I know what you are thinking, people – and I take serious offense that such a thought would ever cross your mind. I mean really. (But just for the record: No, I am not so gullible to believe that compounding is actually due to some kind of magic. That’s what you were thinking, right?)
Joe Plemon presents Is Buying a New Car For Zero Percent Interest Loan a Good Idea? posted at Personal Finance By The Book saying, “Zero percent financing sounds like a sweet deal. But, when buying a new car, is it?”
I am one of those dweebs that is not impressed with cars. Not one iota. It makes no difference to me if you are driving a ’63 Rambler or a brand new Maybach Landaulet. In fact, that many people consider the automobile as some sort of a status symbol simply remains lost on me. For example, I drive a ’97 Honda Civic – although I could easily afford almost any car my heart desired. On the other hand, I also know there are plenty of people driving around in Infinities, Mercedes, Escalades, BMW’s, you name it – and struggling every month to make the payments. Oh, by the way, in this article Joe shares with us why you might want to reconsider buying a new car if you are being tempted by a no-interest loan.
Miss Bankrupt presents Fake Uggs are Bad for Your Feet posted at Miss Bankrupt.
Did you know those short ankle style Ugg boots can run upwards of $150? I think that is utterly outrageous! Unfortunately Ugg knockoffs can actually lead to deformities and back pain in less than six months. I mean, sheesh. My Dad used to buy knockoff Rolex’s in Mexico that looked genuine from afar and still kept decent time. What happened to the good ol’ days when knockoffs were made with quality and pride by master craftsmen – under the threat of Federal prosecution no less? Has our society really declined that badly? Can’t anybody make decent fakes anymore? Thank God Miss Bankrupt is here to share with us a few imitation items that she absolutely swears by – and I mean that in a good way.
Patty Pedersen presents What Will It Take for Google Shares to Return to an All-Time High? posted at AlphaProfit MoneyMatters – Investing Blog saying, “Google’s dominance of the Internet has translated into ample gains for Google shareholders since the IPO. Now, a few chinks are appearing in Google’s armor. What lies ahead for GOOG stock?”
Perhaps you missed it, but Facebook recently displaced Google as the most visited website in the United States. Meanwhile, Micorsoft’s Bing search engine is gaining traction and they are planning to merge with Yahoo! The pressure is definitely on. The question, as Sam suggests in this brief but intriguing analysis, is whether Google and its stock will be able to rise to the challenge.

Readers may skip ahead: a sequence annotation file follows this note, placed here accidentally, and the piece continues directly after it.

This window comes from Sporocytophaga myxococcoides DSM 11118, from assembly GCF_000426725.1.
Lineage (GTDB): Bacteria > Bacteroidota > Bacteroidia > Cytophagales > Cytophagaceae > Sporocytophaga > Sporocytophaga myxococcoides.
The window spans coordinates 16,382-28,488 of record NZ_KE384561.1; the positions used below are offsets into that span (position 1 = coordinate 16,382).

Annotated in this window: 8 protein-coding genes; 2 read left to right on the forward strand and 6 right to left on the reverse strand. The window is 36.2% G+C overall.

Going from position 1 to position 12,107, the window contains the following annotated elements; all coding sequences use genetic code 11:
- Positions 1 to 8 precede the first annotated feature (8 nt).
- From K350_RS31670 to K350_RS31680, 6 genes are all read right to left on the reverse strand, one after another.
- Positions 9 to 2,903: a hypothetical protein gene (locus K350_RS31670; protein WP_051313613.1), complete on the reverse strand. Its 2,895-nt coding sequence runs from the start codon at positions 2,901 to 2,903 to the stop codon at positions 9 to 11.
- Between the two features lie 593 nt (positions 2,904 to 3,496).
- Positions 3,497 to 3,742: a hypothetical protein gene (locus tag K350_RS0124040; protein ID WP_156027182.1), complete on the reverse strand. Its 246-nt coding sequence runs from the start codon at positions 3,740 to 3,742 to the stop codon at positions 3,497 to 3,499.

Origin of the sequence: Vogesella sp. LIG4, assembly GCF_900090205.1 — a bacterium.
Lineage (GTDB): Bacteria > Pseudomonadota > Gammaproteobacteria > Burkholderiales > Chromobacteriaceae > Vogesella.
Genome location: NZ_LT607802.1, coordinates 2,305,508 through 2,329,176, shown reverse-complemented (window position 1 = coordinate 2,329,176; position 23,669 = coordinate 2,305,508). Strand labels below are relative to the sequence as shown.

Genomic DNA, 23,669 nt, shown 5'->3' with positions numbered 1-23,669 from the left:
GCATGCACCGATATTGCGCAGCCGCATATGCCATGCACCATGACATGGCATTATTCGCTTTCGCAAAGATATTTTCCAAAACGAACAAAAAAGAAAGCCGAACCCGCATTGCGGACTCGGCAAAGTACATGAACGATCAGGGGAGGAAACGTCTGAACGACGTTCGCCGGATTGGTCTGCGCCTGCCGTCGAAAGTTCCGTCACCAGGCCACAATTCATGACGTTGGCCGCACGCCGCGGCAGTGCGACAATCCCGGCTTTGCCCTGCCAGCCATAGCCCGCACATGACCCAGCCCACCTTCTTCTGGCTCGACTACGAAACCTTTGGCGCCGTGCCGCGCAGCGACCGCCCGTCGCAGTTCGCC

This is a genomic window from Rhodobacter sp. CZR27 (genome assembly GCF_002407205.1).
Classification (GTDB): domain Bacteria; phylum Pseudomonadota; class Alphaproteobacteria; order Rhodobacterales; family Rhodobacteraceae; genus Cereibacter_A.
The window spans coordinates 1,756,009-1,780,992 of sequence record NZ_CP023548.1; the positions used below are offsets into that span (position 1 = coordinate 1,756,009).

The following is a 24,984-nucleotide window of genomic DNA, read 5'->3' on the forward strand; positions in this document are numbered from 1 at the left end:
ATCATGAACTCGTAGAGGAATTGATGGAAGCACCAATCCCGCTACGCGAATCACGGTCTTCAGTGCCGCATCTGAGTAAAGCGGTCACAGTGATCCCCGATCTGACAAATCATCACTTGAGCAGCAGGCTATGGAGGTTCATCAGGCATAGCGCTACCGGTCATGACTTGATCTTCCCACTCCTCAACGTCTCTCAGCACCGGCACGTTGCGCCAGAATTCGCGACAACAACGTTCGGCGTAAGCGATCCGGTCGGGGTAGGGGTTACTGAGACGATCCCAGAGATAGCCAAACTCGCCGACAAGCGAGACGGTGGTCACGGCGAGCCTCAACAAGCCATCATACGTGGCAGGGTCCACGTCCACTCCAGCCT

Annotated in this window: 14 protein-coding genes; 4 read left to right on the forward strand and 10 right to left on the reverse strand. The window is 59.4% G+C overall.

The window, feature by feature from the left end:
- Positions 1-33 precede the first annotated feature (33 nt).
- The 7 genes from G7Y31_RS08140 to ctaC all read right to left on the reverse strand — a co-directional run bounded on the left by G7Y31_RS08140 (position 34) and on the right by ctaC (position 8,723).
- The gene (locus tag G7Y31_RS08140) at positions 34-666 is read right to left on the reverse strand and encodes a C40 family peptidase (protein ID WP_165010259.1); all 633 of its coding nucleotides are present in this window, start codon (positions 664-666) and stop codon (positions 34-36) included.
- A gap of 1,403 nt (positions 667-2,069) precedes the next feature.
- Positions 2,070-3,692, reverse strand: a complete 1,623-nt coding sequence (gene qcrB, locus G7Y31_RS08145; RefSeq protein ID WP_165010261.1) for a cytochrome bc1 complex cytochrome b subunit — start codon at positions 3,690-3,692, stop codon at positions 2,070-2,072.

Mr. Credit Card presents What To Do Before And After Chargeback posted at Ask Mr. Credit Card’s Blog.
In this short article, Jason notes that the chargeback is the most powerful tool in your arsenal as a credit card holder. Jason goes on to explain why most merchants shudder when they hear the word and will do everything in their power to make things right when a customer threatens to use it. In fact, the chargeback is kind of like Dirty Harry’s .44 Magnum: when merchants see it they usually end up having to ask themselves if they feel lucky. Punks!
The Writer presents Buying a Home Part III: Will it Ever End? posted at The Writerâ€™s Coin. saying “Part III of our ‘harrowing’ search to buy our first place. We were being very careful, but were we too careful?”
Well, Writer, considering it’s been almost two years and you still haven’t found anything… Nah. At McDonald’s I’ve been behind people in line who have taken that long trying to decide whether to order the Big Mac or a Filet ‘o Fish.
And although the Writer’s search for a home may never end, the March edition of the Best of the Best in Money and Personal Finance has reached its conclusion…
Thank you everyone for reading! And thank you for all the great support over the past year. This carnival would not exist without your terrific articles.
As a friendly reminder, please please please stick to the carnival guidelines. I receive several excellent articles every month that have to be disqualified because they were posted in the wrong month.
Submissions for the next carnival should include only posts written during the month of March 2010.